If the feature branch you are getting changes from is shared with other developers, rebasing is not recommended, because the rebasing process will create inconsistent repositories. For individuals, rebasing makes a lot of sense.
If you want to see the history completely same as it happened, you should use merge. Merge preserves history whereas rebase rewrites it.
Rebasing is better to streamline a complex history, you are able to change the commit history by interactive rebase. You can remove undesired commits, squash two or more commits into one or edit the commit message.
Rebase will present conflicts one commit at a time whereas merge will present them all at once. It is better and much easier to handle the conflicts but you shouldn’t forget that reverting a rebase is much more difficult than reverting a merge if there are many conflicts.
Here’s some examples of when you should use
Situation 1: You’re using a private branch.
public branches are branches that other people might have checked out. If you’re developing a branch on your own and not sharing it with anyone, you could rebase it to keep the branch up to date with respect to the main branch. Then, when you finally merge your developed branch into the main branch, it will be free of merge commits, because it will appear that your development branch was a descendant of the main head. Moreover, the main branch can move forward with a fast-forward merge rather than a regular merge commit.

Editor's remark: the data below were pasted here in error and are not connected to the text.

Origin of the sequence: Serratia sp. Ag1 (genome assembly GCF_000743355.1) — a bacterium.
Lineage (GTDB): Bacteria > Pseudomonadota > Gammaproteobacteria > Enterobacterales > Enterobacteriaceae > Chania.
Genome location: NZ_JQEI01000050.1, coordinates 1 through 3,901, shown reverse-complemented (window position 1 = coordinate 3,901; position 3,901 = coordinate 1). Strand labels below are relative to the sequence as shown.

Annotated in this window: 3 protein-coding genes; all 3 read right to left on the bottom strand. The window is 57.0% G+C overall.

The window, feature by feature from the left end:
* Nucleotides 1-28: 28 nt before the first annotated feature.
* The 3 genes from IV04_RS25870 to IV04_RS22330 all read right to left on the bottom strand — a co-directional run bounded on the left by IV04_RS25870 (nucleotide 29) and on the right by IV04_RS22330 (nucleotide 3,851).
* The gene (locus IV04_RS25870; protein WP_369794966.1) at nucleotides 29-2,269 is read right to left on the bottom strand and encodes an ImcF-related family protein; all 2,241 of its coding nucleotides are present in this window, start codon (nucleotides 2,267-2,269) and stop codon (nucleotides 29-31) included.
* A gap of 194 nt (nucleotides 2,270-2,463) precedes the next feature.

Rebasing rewrites history, and anyone having branches that were checked out of the history you just unmade will be sad, angry or worse. That’s one reason you can’t just push rebased branch on GitHub (unless you force it and sacrifice a kitten). So just say no.
Rebasing private branches is perfectly fine, and in fact often done when squashing or rearranging commits, cleaning up a branch before going public with it, or just updating long-running feature branch (go easy on the last one, though).
Situation 2: A remote branch changes at the same time.
If you commit to a branch, but that branch changes at the same time on a remote machine, you can use rebase to shift your own commits, allowing you to push your commits to the remote repository.
Git Rebasing Examples
The example below combines git rebase with git merge to maintain a linear project history. This is a quick and easy way to ensure that your merges will be fast-forwarded.
# Start a new feature git checkout -b new-feature master # Edit files git commit -a -m "Start developing a feature"
In the middle of our feature, we realize there’s a security hole in our project:
# Create a hotfix branch based off of master git checkout -b hotfix master # Edit files git commit -a -m "Fix security hole" # Merge back into master git checkout master git merge hotfix git branch -d hotfix
After merging the hotfix into master, we have a forked project history. Instead of a plain git merge, we’ll integrate the feature branch with a rebase to maintain a linear history:
git checkout new-feature git rebase master
This moves new-feature to the tip of master, which lets us do a standard fast-forward merge from master:
git checkout master git merge new-feature